Cracks in the relentless fashion calendar, which saw designers creating up to eight collections a year, had begun to show long before the pandemic struck. “I think the amount of stuff we make, the quantity we make, and the amount of times it’s shown, it’s just so excessive,” Marc Jacobs explained during the April instalment of Vogue’s Global Conversations. While spring/summer 2020 saw international supply chains freeze and fashion shows postponed indefinitely, creativity, as Jacobs went on to point out, isn’t cancelled.
As early as March, the fashion industry’s traditional forum for exhibiting fresh designs — seasonal 600-guest catwalk shows — began rapidly adapting to a new, virtual playing field that boasts a young, ultra-engaged global audience. In this new fashion utopia, fresh-off-the-runway looks are available free of charge and a ‘runway show’ is guaranteed to be zero waste. How? Because right now, fashion’s most powerful global platform is a video game.
Marc Jacobs, Valentino and Sandy Liang are among the pioneering labels to experiment with Animal Crossing: New Horizons, Nintendo’s real-time life simulation game (launched on 20 March), which enables fashion designers to virtually showcase new or existing collections in the form of downloadable outfits, designed within the game. Any player who has access to the outfits can ‘wear’ the look — meaning that on 30 April and 1 May, when Valentino dropped 20 custom virtual looks from its men’s and women’s SS20 and pre-fall 20/21 collections, any of the estimated 11 million people worldwide who play Animal Crossing: New Horizons (Nintendo Switch enthusiasts Gigi Hadid, Kendall Jenner and Karlie Kloss included) could dress their character in Valentino for free.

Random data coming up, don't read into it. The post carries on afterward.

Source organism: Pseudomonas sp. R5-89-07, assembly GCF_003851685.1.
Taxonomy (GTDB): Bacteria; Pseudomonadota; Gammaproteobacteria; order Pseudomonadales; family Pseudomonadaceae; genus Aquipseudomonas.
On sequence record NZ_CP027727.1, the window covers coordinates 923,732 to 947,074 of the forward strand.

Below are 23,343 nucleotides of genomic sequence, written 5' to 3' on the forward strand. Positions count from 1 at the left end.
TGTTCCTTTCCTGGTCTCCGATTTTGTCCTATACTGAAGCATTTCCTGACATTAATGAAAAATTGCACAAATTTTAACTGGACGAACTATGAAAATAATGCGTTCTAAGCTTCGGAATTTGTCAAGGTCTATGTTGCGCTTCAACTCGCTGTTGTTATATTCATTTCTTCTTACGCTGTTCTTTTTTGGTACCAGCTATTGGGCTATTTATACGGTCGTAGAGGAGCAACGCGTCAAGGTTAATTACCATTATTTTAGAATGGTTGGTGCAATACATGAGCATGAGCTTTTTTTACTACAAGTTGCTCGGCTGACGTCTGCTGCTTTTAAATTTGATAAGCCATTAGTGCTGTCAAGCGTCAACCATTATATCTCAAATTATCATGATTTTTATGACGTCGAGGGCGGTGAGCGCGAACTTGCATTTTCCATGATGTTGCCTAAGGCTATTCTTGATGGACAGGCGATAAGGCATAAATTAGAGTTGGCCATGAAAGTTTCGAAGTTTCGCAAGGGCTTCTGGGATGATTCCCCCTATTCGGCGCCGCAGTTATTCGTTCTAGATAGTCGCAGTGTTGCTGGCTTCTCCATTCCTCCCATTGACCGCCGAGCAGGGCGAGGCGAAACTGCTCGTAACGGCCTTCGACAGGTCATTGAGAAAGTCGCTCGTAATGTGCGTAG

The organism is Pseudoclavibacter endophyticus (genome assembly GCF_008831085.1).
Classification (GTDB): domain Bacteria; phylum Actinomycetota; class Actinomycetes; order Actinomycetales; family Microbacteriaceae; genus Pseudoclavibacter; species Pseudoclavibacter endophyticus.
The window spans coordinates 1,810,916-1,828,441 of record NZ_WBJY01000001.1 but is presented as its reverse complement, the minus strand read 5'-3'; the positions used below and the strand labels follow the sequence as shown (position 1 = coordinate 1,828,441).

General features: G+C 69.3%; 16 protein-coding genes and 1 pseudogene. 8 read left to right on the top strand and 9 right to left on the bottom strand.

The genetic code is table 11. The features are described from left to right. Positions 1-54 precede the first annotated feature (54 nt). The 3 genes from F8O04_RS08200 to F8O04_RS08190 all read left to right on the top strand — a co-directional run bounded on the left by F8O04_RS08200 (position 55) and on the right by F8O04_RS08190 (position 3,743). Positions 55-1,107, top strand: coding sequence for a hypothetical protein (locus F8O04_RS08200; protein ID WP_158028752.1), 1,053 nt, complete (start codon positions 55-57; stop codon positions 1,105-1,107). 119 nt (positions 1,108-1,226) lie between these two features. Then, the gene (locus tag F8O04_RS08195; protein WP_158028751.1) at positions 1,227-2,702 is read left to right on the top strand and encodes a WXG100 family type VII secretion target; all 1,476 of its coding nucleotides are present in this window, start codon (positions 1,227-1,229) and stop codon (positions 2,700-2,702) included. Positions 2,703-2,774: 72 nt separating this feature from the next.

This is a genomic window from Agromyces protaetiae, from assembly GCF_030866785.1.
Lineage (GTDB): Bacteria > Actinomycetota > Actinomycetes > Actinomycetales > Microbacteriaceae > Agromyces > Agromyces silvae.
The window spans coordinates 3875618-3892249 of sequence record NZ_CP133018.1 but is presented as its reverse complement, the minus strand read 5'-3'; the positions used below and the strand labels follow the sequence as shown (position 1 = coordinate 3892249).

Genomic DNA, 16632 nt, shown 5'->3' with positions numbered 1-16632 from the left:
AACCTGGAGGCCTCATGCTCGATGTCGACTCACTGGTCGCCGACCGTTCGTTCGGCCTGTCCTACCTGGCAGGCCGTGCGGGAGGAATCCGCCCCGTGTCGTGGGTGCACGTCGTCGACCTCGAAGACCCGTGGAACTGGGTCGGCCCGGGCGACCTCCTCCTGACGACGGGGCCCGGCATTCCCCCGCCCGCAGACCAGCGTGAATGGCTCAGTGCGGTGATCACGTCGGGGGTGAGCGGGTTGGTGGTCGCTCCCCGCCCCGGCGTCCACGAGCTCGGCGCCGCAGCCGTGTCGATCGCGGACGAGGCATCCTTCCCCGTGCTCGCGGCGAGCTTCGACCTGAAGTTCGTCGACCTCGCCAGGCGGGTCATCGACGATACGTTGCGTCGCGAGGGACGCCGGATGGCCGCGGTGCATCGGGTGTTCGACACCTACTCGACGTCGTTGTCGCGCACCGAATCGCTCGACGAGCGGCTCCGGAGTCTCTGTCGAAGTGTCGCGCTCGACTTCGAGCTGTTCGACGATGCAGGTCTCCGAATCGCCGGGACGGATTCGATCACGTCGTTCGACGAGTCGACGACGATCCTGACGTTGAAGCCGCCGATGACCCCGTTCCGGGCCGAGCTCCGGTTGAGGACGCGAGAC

So, what’s behind fashion’s new fixation with gaming? Why is Animal Crossing: New Horizons the game that finally broke into luxury fashion? And what could this mean for the future of fashion shows?
© Courtesy Valentino and Kara Chung
First, a recap. What is ‘Animal Crossing: New Horizons’?
As Nintendo explains, the game sees players “escape to a deserted island and create their own paradise; exploring, creating and customising their island life.” Tom Nook, one of the orientation staff, is on hand to welcome you to the new life that awaits with the Nook Inc Deserted Island Getaway Package.
The fact that you can customise your character and control the soothing virtual environment — from elaborately detailed interiors (even museum art collections) to the designer clothes your character wears — is the reason behind the game’s phenomenal success these past few months, and also why it’s so popular in fashion circles. “In the world of Animal Crossing, just as in real life, fashion and interior design are also important elements for players to express their personal tastes and individuality,” Aya Kyogoku, game director for Animal Crossing: New Horizons, explains over email from Japan. “That’s why we try as much as we can to include a wide range of styles for clothing and items, so that all players living in the world of Animal Crossing can surround themselves with the things they like and enjoy their lives in that world.”
More timely still, the game was built to be incredibly therapeutic, meaning that clocking up a few hours of play could also pass as a form of self-care during the pandemic. “Your destination is a peaceful island, where it’s the little things that count,” Nintendo’s online welcome video explains. “The simple joys of nature are just one reason why the island is such a great setting for your new life.”
How do you play?
Once you’ve customised your character and given them (and your island) a name, you can set about decorating your new home.
In order to get different items for your island, you’ll usually have to connect and trade with other players. Plus, there are simple, calming tasks to complete, such as catching fish and picking flowers or fruit, which evolve over the course of the game. You’ll also be talking to lots of different animal characters along the way. (It’s called Animal Crossing because there are hundreds of animals who pop by or join your village.)